(And thanks for your comments on my introduction a few weeks ago in email. You helped me see how my authorial intent was muddled. I'm really happy with how the rewrite of that chapter went.)

I'm glad I could help, though I'm afraid I was a bit harsh (it really wasn't intended).

I'm curious, though, does your speech reader not denote italics, or have you just never paid much attention? I was under the impression they did.

But getting back on topic, italics and other highlighting methods are best kept subtle. A big failing of new writers is trying to tell the story thru bolding, italics, exclamation marks and plentiful moaning.

When I first started writing, I mixed bolding, italics and uppercase so you couldn't figure out what was happening. Over time, I simplified them to make room to add foreign phrases, accent and publishing marks and formatting (blockquotes, etc.). You can tell, I've never quite gotten over those initial impulses!

Replies:   Slutsinger
Ernest Bywater
Updated:

@Slutsinger

Outside of headings I use italics for internal thought, for nicknames, for the titles of things the first time they're mentions, also for notes and documents within the story, plus I use bold to emphasis things, usually in dialogue.

Other format aspects i use are blockquotes for displaying notes and what are printed documents within the story, say a letter etc. I also use blue text for this.

Replies:   Slutsinger
Slutsinger

@Crumbly Writer

Orca, the Linux screen reader, allows you to select some text and learn the font effects by pressing a keystroke. Window-eyes, one of the Windows screen readers I sometimes use does for Word documents permit you to turn on all formatting. That's really distracting for doing anything but proofing. I'd never want to use that mode for reading a book. I can guess that the chapter heading is going to be bold and larger. It might even be centered. As a reader, I don't care one bit. I don't know what Narrator, Voiceover, and some of the other common screen readers do in this instance. Thanks for all the excellent advice. My natural inclination would have been to use italics for foreign words and titles only. I think I have enough information to expand a bit beyond that. I fortunately went through the bold and italic everything phase with school papers 25 years ago. Let's hope I can avoid that for fiction:-)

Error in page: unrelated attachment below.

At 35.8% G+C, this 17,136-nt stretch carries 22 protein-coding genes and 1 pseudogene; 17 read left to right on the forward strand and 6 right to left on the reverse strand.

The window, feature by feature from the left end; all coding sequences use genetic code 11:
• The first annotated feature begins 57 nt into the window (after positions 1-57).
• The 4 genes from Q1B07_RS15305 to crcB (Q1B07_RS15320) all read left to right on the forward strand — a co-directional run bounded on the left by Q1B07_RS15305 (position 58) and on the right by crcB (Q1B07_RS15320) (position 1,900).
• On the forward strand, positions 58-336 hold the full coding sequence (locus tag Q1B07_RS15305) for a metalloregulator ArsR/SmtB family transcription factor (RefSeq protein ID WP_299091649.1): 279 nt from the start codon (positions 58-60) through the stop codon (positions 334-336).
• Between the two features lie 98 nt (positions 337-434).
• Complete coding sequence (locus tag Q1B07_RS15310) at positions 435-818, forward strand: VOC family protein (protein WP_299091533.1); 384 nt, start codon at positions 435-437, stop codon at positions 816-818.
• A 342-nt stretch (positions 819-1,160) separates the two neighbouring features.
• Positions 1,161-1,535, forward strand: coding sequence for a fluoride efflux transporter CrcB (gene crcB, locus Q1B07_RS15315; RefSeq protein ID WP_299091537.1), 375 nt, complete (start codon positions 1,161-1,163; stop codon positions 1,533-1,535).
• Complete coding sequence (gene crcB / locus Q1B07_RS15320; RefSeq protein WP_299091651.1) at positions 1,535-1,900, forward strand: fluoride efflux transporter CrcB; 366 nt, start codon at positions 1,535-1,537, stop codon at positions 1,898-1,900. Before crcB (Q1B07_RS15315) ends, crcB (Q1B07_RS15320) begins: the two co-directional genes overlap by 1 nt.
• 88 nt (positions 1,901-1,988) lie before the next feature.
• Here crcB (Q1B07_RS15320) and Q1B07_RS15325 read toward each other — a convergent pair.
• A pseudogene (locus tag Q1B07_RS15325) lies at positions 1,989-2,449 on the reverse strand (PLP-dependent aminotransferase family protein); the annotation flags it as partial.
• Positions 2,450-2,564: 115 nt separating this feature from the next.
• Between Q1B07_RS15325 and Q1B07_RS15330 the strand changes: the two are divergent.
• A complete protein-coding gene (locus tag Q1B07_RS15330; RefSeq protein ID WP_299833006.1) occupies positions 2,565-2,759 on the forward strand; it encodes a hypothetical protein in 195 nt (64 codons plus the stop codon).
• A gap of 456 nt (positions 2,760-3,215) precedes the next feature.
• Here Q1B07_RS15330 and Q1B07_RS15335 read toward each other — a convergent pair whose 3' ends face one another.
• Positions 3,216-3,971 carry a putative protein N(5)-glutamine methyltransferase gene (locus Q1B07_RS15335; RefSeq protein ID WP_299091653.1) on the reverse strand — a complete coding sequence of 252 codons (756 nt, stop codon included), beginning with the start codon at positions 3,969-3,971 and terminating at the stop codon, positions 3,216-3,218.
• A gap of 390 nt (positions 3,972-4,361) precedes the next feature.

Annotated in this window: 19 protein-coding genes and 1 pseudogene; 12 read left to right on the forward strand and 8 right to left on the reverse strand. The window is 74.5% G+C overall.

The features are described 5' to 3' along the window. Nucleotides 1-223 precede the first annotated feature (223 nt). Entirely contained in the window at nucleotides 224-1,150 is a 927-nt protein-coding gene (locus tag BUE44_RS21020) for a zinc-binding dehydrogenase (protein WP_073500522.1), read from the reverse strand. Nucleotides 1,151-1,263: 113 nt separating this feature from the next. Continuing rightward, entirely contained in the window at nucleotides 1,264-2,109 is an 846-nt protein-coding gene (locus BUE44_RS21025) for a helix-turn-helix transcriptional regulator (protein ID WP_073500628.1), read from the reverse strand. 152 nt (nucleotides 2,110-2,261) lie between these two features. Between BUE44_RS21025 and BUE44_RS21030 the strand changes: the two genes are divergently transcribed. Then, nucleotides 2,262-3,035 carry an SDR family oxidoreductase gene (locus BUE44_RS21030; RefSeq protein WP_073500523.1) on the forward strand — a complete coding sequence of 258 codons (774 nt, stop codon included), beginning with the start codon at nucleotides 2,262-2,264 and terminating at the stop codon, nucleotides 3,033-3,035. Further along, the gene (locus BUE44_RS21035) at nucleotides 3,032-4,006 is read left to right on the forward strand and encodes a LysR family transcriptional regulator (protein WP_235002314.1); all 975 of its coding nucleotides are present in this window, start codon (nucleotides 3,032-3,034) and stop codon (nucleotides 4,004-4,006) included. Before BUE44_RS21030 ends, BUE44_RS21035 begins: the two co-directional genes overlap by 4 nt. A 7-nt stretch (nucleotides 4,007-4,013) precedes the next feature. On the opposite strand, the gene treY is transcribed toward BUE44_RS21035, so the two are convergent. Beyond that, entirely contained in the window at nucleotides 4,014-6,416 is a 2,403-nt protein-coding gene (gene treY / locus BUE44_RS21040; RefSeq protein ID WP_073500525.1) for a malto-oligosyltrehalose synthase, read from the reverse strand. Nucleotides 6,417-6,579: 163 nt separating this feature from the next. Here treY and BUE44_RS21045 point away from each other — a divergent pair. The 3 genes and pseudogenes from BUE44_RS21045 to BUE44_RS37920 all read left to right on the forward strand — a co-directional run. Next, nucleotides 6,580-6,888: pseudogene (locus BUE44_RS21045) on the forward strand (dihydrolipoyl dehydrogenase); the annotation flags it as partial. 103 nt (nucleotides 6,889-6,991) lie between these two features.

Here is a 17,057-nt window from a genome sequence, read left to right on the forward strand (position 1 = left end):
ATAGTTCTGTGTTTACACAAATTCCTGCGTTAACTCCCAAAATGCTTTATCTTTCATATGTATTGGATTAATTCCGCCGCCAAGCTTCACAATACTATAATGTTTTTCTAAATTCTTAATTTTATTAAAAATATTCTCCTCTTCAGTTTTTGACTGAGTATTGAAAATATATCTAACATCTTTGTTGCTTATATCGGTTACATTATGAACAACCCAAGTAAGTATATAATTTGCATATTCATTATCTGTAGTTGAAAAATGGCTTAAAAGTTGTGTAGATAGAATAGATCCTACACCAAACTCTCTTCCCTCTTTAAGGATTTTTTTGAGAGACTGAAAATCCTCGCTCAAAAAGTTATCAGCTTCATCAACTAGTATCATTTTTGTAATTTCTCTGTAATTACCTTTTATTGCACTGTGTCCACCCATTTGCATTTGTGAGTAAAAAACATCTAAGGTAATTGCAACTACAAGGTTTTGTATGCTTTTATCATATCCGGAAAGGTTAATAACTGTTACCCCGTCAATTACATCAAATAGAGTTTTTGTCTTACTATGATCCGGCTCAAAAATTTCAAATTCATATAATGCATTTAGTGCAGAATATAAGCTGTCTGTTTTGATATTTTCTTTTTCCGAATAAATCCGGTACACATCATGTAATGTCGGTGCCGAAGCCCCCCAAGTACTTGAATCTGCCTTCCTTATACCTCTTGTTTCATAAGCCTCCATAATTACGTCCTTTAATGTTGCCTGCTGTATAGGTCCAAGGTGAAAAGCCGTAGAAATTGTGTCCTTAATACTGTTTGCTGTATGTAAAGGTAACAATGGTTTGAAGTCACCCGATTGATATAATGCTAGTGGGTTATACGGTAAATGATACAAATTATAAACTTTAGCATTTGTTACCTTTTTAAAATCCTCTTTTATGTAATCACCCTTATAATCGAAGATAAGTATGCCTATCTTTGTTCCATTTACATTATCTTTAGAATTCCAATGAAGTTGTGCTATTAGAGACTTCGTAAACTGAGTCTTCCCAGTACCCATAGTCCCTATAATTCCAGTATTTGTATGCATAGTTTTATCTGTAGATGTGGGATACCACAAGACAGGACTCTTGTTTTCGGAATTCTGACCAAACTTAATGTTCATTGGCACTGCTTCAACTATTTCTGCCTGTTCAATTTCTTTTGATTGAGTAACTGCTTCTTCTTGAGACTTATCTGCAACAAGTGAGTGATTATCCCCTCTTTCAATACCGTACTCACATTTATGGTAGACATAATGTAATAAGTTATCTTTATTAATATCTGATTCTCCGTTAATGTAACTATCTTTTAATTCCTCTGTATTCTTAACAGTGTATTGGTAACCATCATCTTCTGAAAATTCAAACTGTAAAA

Replies:   Crumbly Writer
Slutsinger

@Ernest Bywater

When you say you use italics for nicknames, can you give an example? I'm guessing you're not talking about using it for Sam instead of samuel. Is it cases where a nickname might not appear to be a name to the reader?
When you talk about titles being in italics the first time, are you talking simply about titles of long works that I'd also use italics for in a scholarly work?
Thanks so much for all the help.

Replies:   Ernest Bywater
Crumbly Writer

@Slutsinger

Thanks for all the excellent advice. My natural inclination would have been to use italics for foreign words and titles only. I think I have enough information to expand a bit beyond that.

I think that's your best bet. Virtually all the books published by the major publishers for the past 70 years don't use italics at all (at least not that I can recall), and you can easily substitute quote marks for italics for titles.